Contemporary Minis: Kelly Moran, Delores Fossen, Nicole Michaels, Barbara White Daille

I read quite a few contemporary romances in August, seven of them are books acquired by Nath during the RWA 2015 conference and gifted to me. Nath went so far as to have a few authors sign those books! From this batch, the only signed book I possess is Start Me Up by Nicole Michaels, which says "Enjoy Uncle Mike." I did. Additionally, I purchased A Lawman's Justice by Delores Fossen after having read Surrendering to the Sheriff, another gift from Nath.

Last, but not least, I DNF'd one book from that batch, a Harlequin American Romance, The Bull Rider's Son by Cathy McDavid, which unfortunately did not work for me at all due to not one, but three 'secret pregnancies,' one that caused an almost irreparable rift in a family, another one swept under the carpet by the hero as if it was so much fluff and the right thing to do, and the third by the heroine of the piece, a woman who did not learn anything from her mother's mistakes. A myriad of lies are told by supposed adults within the first few chapters and insta-lust takes place in the first couple of paragraphs. DNF.

Now to my reads. Listed from most to least enjoyable.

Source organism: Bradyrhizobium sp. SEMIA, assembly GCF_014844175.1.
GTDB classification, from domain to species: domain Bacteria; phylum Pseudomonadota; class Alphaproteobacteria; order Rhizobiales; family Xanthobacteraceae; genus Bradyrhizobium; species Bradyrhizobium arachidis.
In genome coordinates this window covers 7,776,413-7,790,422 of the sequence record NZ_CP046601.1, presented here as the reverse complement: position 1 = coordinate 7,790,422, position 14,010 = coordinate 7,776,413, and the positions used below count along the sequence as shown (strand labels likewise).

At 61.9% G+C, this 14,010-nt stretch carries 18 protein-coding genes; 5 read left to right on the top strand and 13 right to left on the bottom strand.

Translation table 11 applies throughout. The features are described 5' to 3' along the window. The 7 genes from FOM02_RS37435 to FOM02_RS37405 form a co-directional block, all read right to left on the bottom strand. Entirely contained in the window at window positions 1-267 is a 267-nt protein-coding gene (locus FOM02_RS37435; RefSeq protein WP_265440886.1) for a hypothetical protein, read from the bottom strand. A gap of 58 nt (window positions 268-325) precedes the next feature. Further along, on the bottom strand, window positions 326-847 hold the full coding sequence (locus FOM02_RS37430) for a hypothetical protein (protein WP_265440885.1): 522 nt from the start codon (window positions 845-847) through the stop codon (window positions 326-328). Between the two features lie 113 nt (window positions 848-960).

Return to Me (Covington Cove #1) by Kelly Moran (Berkley, 2015) 
Return to Me is a second chance at love romance. Moran weaves a story through the past memories and present circumstances of a couple who met while they were young adults and fell in love, only to have that love end in lies, betrayals, and tragedy. The present also begins under sad circumstances as Cole Covington comes home from Afghanistan suffering from injuries, PTSD, and riddled with guilt about the past. Mia Galdon, now a nurse, is roped by his sister into helping with his recovery.

Set in the South with modern, politically involved, wealthy society taking its toll on the help. Rich kid falls in love with the help's daughter, unscrupulous mom disapproves, and it all ends in tragedy for everyone.